By David Himbara
When Uganda’s General Muhoozi Kainerugaba called Rwanda’s head of state Paul Kagame his uncle, some thought he was smoking something.
When Kainerugaba said he would shortly visit his Rwandan uncle, he was rediculed. But when Kainerugaba announced after his visit with Kagame that they “held very cordial and in-depth discussions about how to improve our bilateral relations”, no one was laughing. What happened?
The Ugandan leadership sensed that Kagame who has isolated himself regionally via border closures and poisonous rhetoric that destroyed a US$300 million annual trade, desperately wants a way out of his nightmare.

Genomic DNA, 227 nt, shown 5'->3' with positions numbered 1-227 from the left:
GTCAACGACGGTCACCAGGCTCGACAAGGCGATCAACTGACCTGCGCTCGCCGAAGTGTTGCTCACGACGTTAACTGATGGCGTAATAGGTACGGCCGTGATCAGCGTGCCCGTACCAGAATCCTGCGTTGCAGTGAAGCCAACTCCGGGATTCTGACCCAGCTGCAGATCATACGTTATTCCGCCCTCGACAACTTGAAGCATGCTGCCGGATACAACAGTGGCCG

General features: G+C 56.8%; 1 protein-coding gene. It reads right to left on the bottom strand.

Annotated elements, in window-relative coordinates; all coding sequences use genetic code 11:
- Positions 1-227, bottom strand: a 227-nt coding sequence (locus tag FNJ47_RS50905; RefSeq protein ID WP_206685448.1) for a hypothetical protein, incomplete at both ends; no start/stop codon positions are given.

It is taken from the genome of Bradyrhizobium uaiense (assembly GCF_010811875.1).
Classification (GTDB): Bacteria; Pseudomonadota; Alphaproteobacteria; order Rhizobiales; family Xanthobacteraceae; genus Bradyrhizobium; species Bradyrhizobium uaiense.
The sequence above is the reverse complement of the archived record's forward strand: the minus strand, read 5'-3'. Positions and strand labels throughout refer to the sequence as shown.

Museveni who has been working on the opposite agenda from Kagame’s – building regional economic and security alliances especially with DR Congo – has checkmated Kagame. Known for his political shrewd ability to find and pursue the most advantageous course of action, Museveni bid for time.
Kainerugaba’s visit to Rwanda was a lifeline thrown to Kagame to free himself from the deep hole he dug himself into when he cut a poverty-stricken nation from its relatively more robust neighbours.